By Jennifer Miller
How do look at life? Do you face struggles and trials head on, or do you tend to turn the other way and run? Are you gripped with fear at each twist and turn and cannot seem to find a balance on how to live? Can you imagine yourself stepping back, assessing the situation and trusting that things will work out?
Part of me wants to shout, “Snap out of it!”, and another part of me says to find focus and trust that things though rough, will get better one day. Both responses sound a little pithy to me!
Unless you have a strong foundation to stand upon, life’s ups and downs will break you. The only strong foundation for the Christian is Jesus. When we build our lives around Jesus we can stand on His word and we can get through anything. He carries us, not the other way around. Take Peter for example. In Matthew we learn that a storm arose on the sea of Galilee and the disciples saw Jesus walking on water towards them. Peter, acting on faith, decided to walk on water to meet Jesus and he was able to do until his eye saw the storm and he became scared. It was then that he took his eyes off Jesus and began to sink. We must keep our eyes on Jesus, or we, too will sink. We must decide what is the greatest risk: trusting Jesus or trusting the world.
In order to do so, we must define a few things first: What is fear and how does it control us? What does it mean to place your faith and trust in Jesus? How does courage enter all of this?
Fear can be an irrational concept that most likely will never happen (such as fearing that the sky will fall suddenly), or it can cause anxiety (as it may when one takes a test at school), and it could be that feeling deep down in the pit of your stomach that something just is not right (such as finding a suspicious mole on your body). All these scenarios can be a bit scary or alarming and most of us, at one time or another, have stared into the face of fear. What I want to address is the issue of when we are faced with fear, how do we respond, more specifically how should we respond? Do we have control over it, or does it have a firm grip over us? I will get to that in a bit.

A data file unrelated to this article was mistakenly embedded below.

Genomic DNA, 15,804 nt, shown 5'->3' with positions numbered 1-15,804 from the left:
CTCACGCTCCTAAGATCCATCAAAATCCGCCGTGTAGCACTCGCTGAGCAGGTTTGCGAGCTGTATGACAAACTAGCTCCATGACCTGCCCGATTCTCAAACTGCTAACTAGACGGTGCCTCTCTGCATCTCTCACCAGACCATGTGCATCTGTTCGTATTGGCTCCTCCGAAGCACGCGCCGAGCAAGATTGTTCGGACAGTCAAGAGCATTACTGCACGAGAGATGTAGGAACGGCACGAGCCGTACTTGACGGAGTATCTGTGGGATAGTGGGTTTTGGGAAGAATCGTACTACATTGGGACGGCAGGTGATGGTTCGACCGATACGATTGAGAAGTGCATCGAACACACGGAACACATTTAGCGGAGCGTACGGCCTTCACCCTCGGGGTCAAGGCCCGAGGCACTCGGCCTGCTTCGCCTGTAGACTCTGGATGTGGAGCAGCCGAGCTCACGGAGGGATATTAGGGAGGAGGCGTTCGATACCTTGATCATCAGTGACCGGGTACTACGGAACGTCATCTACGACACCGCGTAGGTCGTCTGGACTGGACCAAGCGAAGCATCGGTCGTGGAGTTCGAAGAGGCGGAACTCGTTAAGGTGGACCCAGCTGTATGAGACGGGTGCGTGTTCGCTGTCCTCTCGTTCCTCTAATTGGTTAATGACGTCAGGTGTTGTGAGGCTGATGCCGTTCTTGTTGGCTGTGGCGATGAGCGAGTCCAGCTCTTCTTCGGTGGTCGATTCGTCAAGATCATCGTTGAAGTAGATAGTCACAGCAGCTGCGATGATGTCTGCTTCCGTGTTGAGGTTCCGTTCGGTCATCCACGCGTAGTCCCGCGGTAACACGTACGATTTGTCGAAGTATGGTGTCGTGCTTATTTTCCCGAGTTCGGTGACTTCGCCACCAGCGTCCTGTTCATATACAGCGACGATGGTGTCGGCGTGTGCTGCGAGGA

The next word is faith. Faith is defined as a complete trust or confidence in God based on a spiritual relationship with Him; thus, trusting without seeing. Many say that they have a strong faith, yet when something alarming comes up, they tend to get afraid and their “supposed faith” seems to disappear. If we are to stand on what we claim to believe, fear may faze us, but it should not stand in our way. This signals that our faith is non-existent or weak; thus, the foundation is cracked and needs new support. Again, I will expound on this further in a bit.
Courage is the last word that I want to define. Courage is the ability to do something that frightens one, it is strength in the face of pain or grief. It involves a noble goal, personal risk and a choice. Courage can be good or bad depending on the motivation or the parameters of the goal in mind. When our goal is altruistic and we take a risk to serve the better good for others by taking a stand on biblical principles, that is considered good courage. However, if the risk involved is for our own personal gain, then it is deemed bad courage. For example, when a transgender announces that they are transitioning from a man to a woman, it is a bold step, but the cause is for their own gain and for them to stand by a lifestyle that goes against what scripture teaches. Standing up for those who do not have a voice is defending a worthy cause, but when we use a cause for our own gain it is not.
It all boils down to the motivation behind the action. The motivation from the heart can be good or bad.